As many as one million New Yorkers own military-style guns now banned under the SAFE Act. (Getty Images)
A federal appeals court has upheld the “core provisions” of New York’s SAFE Act and a Connecticut gun control law, both passed following the 2012 Sandy Hook Elementary School shooting in Newtown, Connecticut and challenged in court by gun-rights activists on constitutional grounds.
A three-judge panel from the Second Circuit Court of Appeals ruled on Monday that the specific guns and parts banned by the laws are directly linked to mass shootings, and should be restricted.
“When used, these weapons tend to result in more numerous wounds, more serious wounds, and more victims,” according to the ruling, written by Judge Jose Cabranes. “These weapons are disproportionately used in crime, and particularly in criminal mass shootings.”
New York’s law bars ownership of certain military-style guns, and originally made it illegal to load more than 7 bullets into a 10-round magazine, but allows those who already own a now-banned gun to keep it as long as they register it with state police (not many have). The judges ruled that the laws stand, but that the New York seven-round limit and Connecticut’s ban on a specific Remington rifle should be struck down as unconstitutional. The judges singled out the seven-bullet limit, already struck down by a lower court, because New York failed to prove that it would inhibit criminals from stopping short of fully loading a magazine, but left alone bans of magazines that contain more than 10 bullets.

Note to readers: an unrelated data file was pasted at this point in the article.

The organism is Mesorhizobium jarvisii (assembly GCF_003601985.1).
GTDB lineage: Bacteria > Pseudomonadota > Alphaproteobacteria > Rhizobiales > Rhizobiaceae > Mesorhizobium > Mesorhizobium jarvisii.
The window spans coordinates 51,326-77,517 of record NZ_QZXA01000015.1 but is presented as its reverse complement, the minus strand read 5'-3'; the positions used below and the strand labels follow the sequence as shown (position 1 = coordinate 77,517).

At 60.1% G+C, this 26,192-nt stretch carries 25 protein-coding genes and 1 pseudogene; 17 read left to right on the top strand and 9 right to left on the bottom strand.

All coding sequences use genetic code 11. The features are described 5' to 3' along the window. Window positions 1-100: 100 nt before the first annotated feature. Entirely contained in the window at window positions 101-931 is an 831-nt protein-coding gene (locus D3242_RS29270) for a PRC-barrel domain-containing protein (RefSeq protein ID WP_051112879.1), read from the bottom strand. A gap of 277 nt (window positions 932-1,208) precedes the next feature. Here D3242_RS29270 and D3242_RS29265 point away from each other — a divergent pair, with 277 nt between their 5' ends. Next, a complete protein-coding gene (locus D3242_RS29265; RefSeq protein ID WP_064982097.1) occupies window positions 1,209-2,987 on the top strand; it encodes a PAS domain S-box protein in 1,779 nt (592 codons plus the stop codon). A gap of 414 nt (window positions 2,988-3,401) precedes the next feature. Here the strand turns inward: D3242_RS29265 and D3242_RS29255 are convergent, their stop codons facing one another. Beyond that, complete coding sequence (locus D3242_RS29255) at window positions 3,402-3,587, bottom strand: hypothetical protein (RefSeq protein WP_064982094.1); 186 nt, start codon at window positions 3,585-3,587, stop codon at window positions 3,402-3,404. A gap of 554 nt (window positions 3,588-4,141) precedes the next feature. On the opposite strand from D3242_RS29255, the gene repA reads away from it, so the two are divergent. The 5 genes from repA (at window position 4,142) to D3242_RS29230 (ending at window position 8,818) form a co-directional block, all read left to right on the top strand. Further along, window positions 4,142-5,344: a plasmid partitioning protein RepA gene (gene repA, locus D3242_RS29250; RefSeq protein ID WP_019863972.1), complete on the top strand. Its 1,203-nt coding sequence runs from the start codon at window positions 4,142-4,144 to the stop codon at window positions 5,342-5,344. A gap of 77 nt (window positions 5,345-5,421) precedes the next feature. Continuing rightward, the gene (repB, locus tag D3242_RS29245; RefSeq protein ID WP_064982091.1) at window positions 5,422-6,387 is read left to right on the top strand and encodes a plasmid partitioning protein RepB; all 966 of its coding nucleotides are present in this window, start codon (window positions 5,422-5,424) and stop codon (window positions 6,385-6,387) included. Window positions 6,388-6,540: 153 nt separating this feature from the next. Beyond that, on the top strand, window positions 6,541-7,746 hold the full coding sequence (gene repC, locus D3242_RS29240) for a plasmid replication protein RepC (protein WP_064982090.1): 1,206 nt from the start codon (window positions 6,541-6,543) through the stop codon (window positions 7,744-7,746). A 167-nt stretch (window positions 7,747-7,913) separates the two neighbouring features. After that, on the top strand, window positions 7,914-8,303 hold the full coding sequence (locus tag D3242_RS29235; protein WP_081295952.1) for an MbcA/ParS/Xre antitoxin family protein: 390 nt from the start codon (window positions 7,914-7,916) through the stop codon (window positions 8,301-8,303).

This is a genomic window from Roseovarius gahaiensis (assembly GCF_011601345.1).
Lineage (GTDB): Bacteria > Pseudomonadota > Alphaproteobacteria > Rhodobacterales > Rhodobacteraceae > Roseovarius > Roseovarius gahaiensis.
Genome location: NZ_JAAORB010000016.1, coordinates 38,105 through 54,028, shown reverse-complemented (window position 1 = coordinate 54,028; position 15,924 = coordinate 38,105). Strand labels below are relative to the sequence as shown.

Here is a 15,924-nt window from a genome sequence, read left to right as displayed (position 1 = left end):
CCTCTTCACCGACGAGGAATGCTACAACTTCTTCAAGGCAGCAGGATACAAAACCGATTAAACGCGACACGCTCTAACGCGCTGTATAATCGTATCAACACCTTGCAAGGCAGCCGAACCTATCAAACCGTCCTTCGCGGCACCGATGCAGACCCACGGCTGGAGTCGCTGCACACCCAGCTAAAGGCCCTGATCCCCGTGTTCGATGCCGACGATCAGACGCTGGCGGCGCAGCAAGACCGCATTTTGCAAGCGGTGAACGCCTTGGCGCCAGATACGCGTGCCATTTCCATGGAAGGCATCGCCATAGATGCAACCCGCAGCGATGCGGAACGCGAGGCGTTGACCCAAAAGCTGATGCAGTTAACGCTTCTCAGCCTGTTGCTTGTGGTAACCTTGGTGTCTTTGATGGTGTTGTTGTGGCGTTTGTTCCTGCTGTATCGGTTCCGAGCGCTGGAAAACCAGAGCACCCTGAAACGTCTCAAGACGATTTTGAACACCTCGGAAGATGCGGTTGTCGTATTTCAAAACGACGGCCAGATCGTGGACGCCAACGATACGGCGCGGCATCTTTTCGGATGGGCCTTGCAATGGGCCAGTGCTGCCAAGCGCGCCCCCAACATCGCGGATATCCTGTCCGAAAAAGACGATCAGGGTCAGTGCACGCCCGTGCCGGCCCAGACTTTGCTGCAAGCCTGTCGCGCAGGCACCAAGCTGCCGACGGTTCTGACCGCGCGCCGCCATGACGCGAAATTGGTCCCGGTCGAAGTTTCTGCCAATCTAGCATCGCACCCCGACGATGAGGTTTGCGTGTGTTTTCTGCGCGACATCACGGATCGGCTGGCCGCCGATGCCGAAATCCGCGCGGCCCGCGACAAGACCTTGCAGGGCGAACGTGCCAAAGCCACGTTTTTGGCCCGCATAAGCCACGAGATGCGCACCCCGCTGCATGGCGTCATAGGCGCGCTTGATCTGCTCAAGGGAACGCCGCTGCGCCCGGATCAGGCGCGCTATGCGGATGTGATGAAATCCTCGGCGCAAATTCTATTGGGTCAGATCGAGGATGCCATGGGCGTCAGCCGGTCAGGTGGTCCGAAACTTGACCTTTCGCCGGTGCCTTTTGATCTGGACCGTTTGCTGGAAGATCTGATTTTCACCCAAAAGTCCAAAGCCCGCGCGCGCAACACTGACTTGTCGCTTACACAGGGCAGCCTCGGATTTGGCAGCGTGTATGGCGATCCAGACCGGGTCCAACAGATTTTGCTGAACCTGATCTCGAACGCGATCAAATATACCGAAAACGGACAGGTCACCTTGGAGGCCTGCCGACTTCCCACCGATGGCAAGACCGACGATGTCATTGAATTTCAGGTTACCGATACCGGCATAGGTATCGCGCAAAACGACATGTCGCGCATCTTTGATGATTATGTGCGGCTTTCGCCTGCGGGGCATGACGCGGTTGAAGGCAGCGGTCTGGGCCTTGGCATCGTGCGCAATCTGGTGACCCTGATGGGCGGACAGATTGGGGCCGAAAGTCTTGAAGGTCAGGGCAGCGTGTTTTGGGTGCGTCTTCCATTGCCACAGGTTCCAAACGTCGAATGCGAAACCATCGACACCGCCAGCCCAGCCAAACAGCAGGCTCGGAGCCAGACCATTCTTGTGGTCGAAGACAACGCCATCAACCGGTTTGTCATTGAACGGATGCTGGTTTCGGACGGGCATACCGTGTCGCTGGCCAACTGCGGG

“Like assault weapons, large-capacity magazines result in ‘more shots fired, persons wounded, and wounds per victim than do other gun attacks,’” the judges wrote.
The gun lovers who sued argued that the banned semi-automatic weapons are already commonly used, by and large for lawful purposes, but the states maintained that it’s rare for someone to defend herself or go hunting with an AR-15.
One plaintiff is the New York State Rifle and Pistol Association. On Facebook, when not cheerleading a Donald Trump presidency, misquoting George Washington, and proclaiming that the Holocaust and the U.S. internment of Japanese Americans during World War II could have been prevented by more gun ownership, the group keeps its constituents up to speed on the litigation.Association president Tom King called the ruling a “mixed bag” but hopes to appeal it all the way.
“Absolutely we are going to take it to the Supreme Court,” he told reporters. “That was our plan. That is what we said from day one.”
On Facebook, the group struck a more celebratory tone, telling its fans the ruling was “a great victory,” and writing “this offers us the opportunity to take the final steps on our way to the U.S. Supreme Court and full repeal of the so called ‘assault rifle’ ban.” In response, current and former upstate and Long Island residents debated what to do next. Some argued for moving out of New York as what one man called “the solution to freedom.” Others contemplated waysto, as one Austen Pelkey wrote, “do something about being held hostage by” New York City’s voting power. “NYC is a problem,” Pelkey said.
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